You’re reading The Complete Infinite Crisis, a Comprehensive and Encyclopedic look through the universe-changing superhero event published by DC from 2005 to 2006. Shelfdust are proud to provide a complete overview of the story, and everything that happens in it. The overview was going great until we got a bit confused about some of the things which were going on – so we’ve had to call in some experts to help out.
When we last left off, Superman had been acting super-suspicious of Batman, who apparently has some kind of spy network now? I’d never heard of that before. Our only option is to turn to our favourite expert on Bat-paranoia, Caitlin Rosberg, to find out more!
Caitlin, on the third page Superman says “MORE spying? That SATELLITE wasn’t enough?” to Batman. What satellite? Batman doesn’t have a satellite, does he?
Caitlin Rosberg: Bold of you to assume that Batman does not have a satellite. Asking if Batman has a satellite is like asking if Howard Hughes owned a couple planes. Does Tony Stark have satellites? Does Elon Musk? Of course Bruce Wayne has satellites. It’s honestly safer to assume that Batman does own at least one of everything he’s ever wanted. The man decorates with giant pennies, what do you expect?
Um, so Batman doesn’t trust the Justice League and has been spying on them for years? He’s THAT paranoid?
Rosberg: Bruce Wayne is an unfathomably wealthy man whose fear response was frozen at eight years old. He is, at the heart of things, terrified all the time. He wants to trust people but can’t bring himself to because almost everyone in his life has done something really fucked up once or twice, though Bruce’s understanding of what constitutes “really fucked up” doesn’t always align with what other people might agree is fucked up. Paranoia is just one of many mental health issues that, if properly treated, could save Bruce Wayne a lot of heartache and money and the Brother Eye satellite is one of many symptoms of a much larger problem, easily demonstrated by his collection of kryptonite and how secret he keeps his secret identity.
Though really, if you found out that your team members knowingly messed with your memory and violated your consent like that, you’d probably want to build a satellite to keep an eye on them too. Just because you’re paranoid doesn’t mean they aren’t out to get you.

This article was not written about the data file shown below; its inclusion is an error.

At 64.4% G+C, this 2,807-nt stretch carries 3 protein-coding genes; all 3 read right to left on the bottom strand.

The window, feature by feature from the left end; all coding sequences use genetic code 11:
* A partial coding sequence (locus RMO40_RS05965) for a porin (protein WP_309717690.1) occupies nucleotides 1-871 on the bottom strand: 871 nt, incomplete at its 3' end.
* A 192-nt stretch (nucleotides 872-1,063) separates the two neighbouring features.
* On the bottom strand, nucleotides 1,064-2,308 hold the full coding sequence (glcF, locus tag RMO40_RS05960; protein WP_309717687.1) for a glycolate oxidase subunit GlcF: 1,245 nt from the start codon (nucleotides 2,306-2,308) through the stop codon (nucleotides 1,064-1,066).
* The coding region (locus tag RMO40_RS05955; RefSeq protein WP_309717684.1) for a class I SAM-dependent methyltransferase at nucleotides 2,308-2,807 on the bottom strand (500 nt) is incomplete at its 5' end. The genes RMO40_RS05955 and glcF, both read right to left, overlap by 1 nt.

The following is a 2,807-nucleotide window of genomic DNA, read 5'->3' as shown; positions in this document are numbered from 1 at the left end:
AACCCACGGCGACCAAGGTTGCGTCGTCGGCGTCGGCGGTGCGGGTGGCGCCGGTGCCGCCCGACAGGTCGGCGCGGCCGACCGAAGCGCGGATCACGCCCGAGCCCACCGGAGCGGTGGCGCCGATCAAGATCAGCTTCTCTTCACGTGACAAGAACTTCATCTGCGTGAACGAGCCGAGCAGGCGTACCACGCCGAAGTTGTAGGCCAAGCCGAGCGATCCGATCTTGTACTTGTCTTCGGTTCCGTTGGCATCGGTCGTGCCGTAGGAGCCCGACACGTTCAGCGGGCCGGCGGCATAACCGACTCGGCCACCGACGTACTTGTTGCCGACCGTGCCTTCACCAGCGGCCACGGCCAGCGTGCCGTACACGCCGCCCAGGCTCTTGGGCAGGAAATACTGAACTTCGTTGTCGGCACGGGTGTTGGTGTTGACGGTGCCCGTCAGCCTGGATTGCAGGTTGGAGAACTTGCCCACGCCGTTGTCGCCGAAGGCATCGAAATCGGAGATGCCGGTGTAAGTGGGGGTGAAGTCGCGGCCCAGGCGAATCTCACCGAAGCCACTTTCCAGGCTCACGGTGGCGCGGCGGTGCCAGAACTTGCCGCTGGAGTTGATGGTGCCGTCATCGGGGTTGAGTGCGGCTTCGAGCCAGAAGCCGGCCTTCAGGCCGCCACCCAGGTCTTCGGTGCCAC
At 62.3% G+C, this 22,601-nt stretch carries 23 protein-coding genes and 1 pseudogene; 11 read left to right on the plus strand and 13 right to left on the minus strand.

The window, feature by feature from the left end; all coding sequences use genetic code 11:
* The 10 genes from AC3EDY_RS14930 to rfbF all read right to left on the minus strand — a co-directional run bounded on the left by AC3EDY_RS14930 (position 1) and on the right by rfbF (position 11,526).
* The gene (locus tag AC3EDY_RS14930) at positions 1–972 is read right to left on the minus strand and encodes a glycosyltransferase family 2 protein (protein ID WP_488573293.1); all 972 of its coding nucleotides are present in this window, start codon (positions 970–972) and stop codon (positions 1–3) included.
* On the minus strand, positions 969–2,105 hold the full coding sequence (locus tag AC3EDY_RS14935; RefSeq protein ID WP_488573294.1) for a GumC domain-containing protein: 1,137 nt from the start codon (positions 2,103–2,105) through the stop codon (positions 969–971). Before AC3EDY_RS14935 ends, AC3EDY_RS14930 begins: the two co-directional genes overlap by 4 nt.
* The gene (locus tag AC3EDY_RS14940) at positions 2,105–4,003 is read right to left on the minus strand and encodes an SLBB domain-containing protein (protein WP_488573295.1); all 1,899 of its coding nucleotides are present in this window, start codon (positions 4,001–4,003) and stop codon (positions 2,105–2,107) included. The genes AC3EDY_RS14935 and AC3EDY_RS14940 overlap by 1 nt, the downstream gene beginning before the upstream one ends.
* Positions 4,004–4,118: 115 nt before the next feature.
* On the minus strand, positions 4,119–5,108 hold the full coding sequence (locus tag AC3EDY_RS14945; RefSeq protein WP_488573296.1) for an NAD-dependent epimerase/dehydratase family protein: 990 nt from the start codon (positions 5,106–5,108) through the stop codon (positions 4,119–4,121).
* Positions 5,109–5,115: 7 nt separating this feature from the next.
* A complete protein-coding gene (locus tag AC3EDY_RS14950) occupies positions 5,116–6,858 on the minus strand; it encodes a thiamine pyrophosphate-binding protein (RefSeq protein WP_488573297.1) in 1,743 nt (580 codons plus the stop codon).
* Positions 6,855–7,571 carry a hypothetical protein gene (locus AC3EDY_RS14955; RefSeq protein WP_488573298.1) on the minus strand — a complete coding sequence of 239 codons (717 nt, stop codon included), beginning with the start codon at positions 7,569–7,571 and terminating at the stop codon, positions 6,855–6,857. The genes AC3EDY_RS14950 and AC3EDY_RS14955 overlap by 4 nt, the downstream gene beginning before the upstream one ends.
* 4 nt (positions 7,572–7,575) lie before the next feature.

When did Batman create “Brother Eye”, and why did he do it?
Rosberg: It’s sadly impossible to talk about the creation of Brother Eye without a huge content warning for sexual assault and violence. Comics aren’t the only medium that suffers from an overabundance of bad choices, but especially when it comes to big events and milestones it’s especially disappointing to be forced to revisit some of the crueller parts of canon.
Here’s the short version: Batman created Brother Eye to surveil the Justice League (and everybody else) because he discovered that Zatanna had manipulated his memories. Zatanna did that because Batman witnessed her using her powers to wipe Doctor Light’s personality after he raped Sue Dibny in the JLA headquarters. It’s worth noting that Zatanna had cooperation and assistance from Green Arrow, Hawkman, and Elongated Man aka Sue’s husband Ralph. (What a mess! What a stupid, unnecessary mess. Batman’s paranoia is so deeply ingrained in canon and there are many other ways they could’ve introduced Brother Eye.) Since Batman could no longer trust his teammates or his own memory of events, he made a satellite that would keep an eye on everything for him and provide him with a continuity plan if something like that were to happen again.
And because Brother Eye apparently had the security of a Zoom meeting without a password, of course eventually things went wrong and everybody got real mad at Batman because they could no longer trust him not to spy on them all the time. Which is pretty fucked up in the context of why he made Brother Eye in the first place – but even divorced from that event I think we can all agree that Batman probably would’ve built a surveillance satellite at some point. Instead of greeting the FBI agent that watches them through their computer and phone, everyone in the JLA, the Justice League, Teen Titans… hell, everyone on Earth-1… should probably just say hi to Batman.
Thanks Caitlin! That explains that. I don’t know why you said “Earth-1” rather than “Earth”, though. Weird. Unless… are you suggesting there’s more than one Earth? A multi….verse?? Oh jeez, I’m going to have to talk to someone about this next week so they can explain it for me!
Caitlin Rosberg is a comics critic with bylines for The AV Club, Paste, and Polygon, among many others. For more, head to their site here or follow Caitlin on Twitter here!
The whole “Batman got his mind wiped by the JLA because he objected to them mindwiping Dr. Light” is beyond stupid. If you read Silver Age superhero stories, including JLA, you will see that superheroes go around erasing people’s memories all the freaking time! No one ever bats an eye about it in those old comics. That’s one of the major problems with Identity Crisis and Infinite Crisis, it takes something that was a standard trope of superhero stories from a time when they were specifically intended for children and tries to examine it from an adult, real-world perspective. I swear, even since Watchmen too many writers have thought they were being oh so clever by deconstructing some aspect of the Silver Age or another. Unfortunately most of the time it just led to bad stories like these.